There’s an election on April 1. It may not seem like a major one. But there’s a question on the ballot in Milwaukee County that’s critical to our future. In legalese, the ballot takes 128 words to ask this: Starting with the next election of County Board Supervisors, should all their salaries be cut in half, from about $51,000 to about $24,000 with no health insurance?
The referendum is part of Act 14, a ploy by conservatives in the Legislature, County Executive Chris Abele, and the powerful downtown business interests (the GMC and MMAC) to prevent the Board from passing progressive legislation. From 2003 to 2013, I worked as an aide at the County Board – under Supervisors Roger Quindel, John Thomas, and David Bowen. I found it a great place to work. But before I retired at the end of 2013, I saw Act 14 begin to cripple the Board. County government is a living piece of American democracy. Act 14 is an affront to democracy. The Board and the Executive exercise checks and balances – oversight to keep each other honest. But Act 14 weakens the Board. When one branch is weakened, both branches are more likely to make bad decisions.
Starting in 2016, Act 14 cuts Supervisors’ terms to two years, disrupting their work with costly election campaigns twice as often as the Executive. Increased turnover on the Board will result in new Supervisors unfamiliar with their jobs or ways to cope with moves made by the Executive. Act 14 also stops their pension, severely limits their office budget, guts their staff, and takes away parts of their authority. If this referendum passes, it will slash their salary and cut off their health insurance. It applies to Milwaukee County and its Board only – no other county in the state.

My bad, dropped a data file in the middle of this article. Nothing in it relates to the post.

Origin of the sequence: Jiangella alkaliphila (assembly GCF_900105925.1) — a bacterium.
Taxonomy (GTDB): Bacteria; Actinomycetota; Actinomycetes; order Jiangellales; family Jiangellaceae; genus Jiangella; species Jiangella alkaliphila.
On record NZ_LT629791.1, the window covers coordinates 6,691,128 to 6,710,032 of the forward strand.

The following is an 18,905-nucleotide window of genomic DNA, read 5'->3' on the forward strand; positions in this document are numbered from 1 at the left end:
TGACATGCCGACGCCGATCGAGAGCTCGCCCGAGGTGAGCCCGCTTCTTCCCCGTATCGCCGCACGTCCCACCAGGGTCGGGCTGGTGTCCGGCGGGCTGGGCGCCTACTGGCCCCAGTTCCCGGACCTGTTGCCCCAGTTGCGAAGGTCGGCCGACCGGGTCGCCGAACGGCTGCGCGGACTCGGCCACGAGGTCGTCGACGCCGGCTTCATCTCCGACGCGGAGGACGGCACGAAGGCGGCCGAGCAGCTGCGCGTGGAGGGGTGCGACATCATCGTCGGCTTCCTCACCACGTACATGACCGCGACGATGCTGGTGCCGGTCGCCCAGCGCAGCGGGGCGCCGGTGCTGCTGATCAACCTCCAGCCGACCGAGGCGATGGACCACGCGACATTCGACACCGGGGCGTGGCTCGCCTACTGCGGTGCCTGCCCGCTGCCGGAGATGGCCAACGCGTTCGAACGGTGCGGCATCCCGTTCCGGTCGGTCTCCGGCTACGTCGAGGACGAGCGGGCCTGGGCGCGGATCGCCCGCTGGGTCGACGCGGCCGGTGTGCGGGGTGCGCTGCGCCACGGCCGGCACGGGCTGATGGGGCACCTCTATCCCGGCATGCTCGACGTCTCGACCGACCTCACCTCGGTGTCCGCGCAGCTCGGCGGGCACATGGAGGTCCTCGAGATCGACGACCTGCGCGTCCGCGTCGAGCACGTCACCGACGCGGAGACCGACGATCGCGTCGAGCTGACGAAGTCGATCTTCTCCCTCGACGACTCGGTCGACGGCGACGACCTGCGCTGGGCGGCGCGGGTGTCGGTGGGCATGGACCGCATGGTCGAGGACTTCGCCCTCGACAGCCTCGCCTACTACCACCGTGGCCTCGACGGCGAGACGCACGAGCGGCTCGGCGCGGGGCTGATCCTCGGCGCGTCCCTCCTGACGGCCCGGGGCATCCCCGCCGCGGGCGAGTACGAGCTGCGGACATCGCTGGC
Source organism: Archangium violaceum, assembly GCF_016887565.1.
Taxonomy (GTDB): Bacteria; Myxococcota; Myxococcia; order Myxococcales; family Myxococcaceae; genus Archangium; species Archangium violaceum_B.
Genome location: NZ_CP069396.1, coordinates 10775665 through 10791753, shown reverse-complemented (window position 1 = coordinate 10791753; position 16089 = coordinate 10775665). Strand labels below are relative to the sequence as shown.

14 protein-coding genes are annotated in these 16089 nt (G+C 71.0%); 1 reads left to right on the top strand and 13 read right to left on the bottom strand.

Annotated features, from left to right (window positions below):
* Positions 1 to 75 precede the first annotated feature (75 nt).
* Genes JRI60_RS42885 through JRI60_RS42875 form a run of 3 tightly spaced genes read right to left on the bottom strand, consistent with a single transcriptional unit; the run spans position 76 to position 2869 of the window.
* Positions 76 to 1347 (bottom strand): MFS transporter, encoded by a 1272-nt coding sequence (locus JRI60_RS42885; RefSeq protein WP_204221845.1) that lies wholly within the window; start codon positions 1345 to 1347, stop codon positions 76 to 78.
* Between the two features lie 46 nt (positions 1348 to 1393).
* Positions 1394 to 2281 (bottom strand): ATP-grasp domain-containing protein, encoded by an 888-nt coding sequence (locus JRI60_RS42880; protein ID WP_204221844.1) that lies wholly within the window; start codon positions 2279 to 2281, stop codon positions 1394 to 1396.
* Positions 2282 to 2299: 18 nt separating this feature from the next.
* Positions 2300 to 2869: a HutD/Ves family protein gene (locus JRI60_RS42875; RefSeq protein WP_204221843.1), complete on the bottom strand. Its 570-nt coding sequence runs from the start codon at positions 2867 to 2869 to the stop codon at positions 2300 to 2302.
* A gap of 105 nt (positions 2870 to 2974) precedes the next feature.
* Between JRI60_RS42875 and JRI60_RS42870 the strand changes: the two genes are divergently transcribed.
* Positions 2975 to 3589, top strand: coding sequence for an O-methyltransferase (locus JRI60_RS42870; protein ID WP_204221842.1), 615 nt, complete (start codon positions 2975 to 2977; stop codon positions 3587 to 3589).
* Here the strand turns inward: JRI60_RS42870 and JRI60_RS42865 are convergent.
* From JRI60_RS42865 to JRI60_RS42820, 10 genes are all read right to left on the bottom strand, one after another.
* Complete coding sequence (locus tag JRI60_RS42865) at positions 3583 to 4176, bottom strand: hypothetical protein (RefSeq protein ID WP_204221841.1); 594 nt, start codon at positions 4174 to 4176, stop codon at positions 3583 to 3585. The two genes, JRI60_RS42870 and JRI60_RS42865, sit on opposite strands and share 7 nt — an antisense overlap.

What the County Board Does. County Supervisor is no cushy job. Each Supervisor has oversight over some 25 county departments that run our bus system and our airports, the zoo, four museums, the War Memorial and Marcus Center; care for our elders and our physically and mentally disabled and addicted; promote economic development, urban agriculture, and our disadvantaged businesses; construct and maintain county roads and our parks; the Sheriff’s department, our courts, the District Attorney; and more, with about 5,000 fulltime employees. Each month, Supervisors – individually, in committees, and then as an entire board – analyze dozens of issues and proposals, make dozens of financial decisions, vet dozens of decisions made by others, and find themselves in dilemmas, some in which all possible choices are painful. We-the-people can speak our minds to Supervisors and testify at the committee meetings. Our County Supervisors reflect the electorate and the values of this community. Among those values is the ability to support oneself by working. The Board fights to protect workers and to help the weakest and least fortunate among us.
The interests of citizens, both affluent and poor, of color and otherwise, have been well represented on the Board. As a result, the rights of minorities and low-income residents are often in the forefront and these groups have some power. Supervisors whose districts include the inner, less affluent areas of the county spend time helping residents and businesses build alliances to compete with the wealthy power structure that ignores or discounts them.
County Supervisors of color contribute vitally to communities of color and the county as a whole. David Bowen, for example, brings an energetic focus on injustice and the needs of our youth. Russell Stamper II carries a passion to better our poorest neighborhoods. Michael Mayo brings experience with transportation issues. The Board has unanimously adopted a measure by Khalif Rainey, requiring that contracts be preceded by research on their impact upon the county’s women, disabled, elderly, and racial and ethnic minorities. Peggy Romo West champions health care and the Kozy Community Center and is a strong voice for our Hispanic people. With humility and dedication, Willie Johnson chairs the all-important Finance Committee and represents all of us on numerous boards and committees statewide.
I respect Supervisors for the hard work we expect from them and get from them. The folks in their districts include many of our poorest. Should these Supervisors have to juggle one or more additional jobs at the same time they’re fighting to give their constituents the tools to make a living and a good life? I don’t believe so. The Board’s Accomplishments. What makes me believe Supervisors are worth $51,000 a year?